• Psychology and psychiatry claimed that a person’s ability and intelligence could not be changed, but Dianetics’ auditing showed dramatic increases in both aspects. – False claims, at least for these times.
  • The COS uses the Oxford Capacity Analysis (OCA) to measure and graphically represent ten different personality traits. The values of these traits increase in auditing. – I already presented my opinion about the OCA at the end of the first part of this SKEPTIC’s REVIEW.
  • “Preclears report being calmer, more stable, more energetic and more outgoing as a direct result of auditing and scores on the OCA furnish corroborative data.” – Yes, your tools provide the proof for your methods. It would be more interesting if the COS results could have been corroborated with measurement tools developed in other fields.
  • Scientology also measures aptitudes. “Improvements in aptitude test scores correlate with a decrease in propensity toward accidents'”. Vision, hearing, colorblindness, balance, and other functions also improve as a result of auditing. – Back to sensational and rather silly claims.
  • Individual progress is variable, as it is dependent on “the preclear’s dedication and the frequency of sessions”. “Therefore, clearly defined rates of improvement are impossible to establish and the Church makes no claims or guarantees of the gains someone will make in auditing.” – There’s a disclaimer. They really needed one.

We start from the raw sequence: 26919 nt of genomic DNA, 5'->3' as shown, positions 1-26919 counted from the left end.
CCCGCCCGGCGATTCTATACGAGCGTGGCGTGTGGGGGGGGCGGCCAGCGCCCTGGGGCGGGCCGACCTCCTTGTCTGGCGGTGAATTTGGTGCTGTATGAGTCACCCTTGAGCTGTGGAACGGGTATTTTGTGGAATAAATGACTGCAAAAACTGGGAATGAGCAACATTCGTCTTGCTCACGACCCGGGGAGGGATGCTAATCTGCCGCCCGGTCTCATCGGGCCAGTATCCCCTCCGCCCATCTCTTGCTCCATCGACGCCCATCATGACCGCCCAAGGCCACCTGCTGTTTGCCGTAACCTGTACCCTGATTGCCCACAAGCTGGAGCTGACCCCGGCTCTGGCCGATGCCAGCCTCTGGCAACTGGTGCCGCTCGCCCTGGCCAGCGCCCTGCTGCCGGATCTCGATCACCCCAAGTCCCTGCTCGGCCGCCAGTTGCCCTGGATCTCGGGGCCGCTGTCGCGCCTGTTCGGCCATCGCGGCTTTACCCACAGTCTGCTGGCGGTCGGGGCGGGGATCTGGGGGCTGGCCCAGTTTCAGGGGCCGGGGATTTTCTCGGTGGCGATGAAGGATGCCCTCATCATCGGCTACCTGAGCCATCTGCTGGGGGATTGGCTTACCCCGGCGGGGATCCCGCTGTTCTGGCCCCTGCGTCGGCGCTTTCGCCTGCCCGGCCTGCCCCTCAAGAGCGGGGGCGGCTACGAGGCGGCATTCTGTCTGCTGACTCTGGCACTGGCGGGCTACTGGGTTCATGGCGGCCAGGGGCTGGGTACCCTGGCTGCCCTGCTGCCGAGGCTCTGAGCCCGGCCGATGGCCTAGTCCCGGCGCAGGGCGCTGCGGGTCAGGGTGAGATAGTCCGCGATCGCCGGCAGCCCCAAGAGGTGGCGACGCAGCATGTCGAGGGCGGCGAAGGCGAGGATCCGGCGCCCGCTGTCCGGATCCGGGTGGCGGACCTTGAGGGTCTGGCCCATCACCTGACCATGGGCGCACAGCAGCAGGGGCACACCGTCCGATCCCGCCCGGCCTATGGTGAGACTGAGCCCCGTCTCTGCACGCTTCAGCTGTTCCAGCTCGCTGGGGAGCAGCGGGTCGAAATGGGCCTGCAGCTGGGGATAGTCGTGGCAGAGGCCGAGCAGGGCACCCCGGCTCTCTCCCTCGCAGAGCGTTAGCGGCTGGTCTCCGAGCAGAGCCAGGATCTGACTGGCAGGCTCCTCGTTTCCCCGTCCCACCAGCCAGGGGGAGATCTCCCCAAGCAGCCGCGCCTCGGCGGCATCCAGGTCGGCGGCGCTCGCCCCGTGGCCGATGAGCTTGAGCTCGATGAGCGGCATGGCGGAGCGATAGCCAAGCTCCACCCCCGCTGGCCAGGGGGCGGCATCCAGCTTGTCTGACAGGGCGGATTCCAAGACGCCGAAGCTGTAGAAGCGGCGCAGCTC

• “Church staff, however, have seen so many remarkable improvements in parishioners that they expect such results as a matter of course.” – Sure, if the COS staff saw it, then it must be true.


Main information and claims:

  • All other fields failed to help Man in a lasting way. Some even harmed him, like the case of psychiatry. – Read this claim quite a few times on the COS website. Repetition doesn’t make it valid.
  • Auditing is different and precise. – Auditing is pseudoscientific. Also, formulations such as “only auditing restores [..] potentials”, “only auditing frees a person”, etc. are unsubstantiated claims.
  • In auditing, “it is only the individual being audited who says whether these have been achieved or not”. – Yes, “only” the individual, the auditor, the supervisor, Hubbard’s tests, and perhaps many other things.
  • “The auditor continues to minister to the preclear until the preclear knows of his own volition that he has succeeded.” – Translation: “Auditing will continue until the preclear comes to the conclusion we want him to come to.”
  • “It is not the auditor or anyone else in Scientology who says the preclear has made a gain. The preclear himself knows.” – It is a forced insight. It’s been prepared and inoculated for the whole orientation and auditing periods. It is externally guided.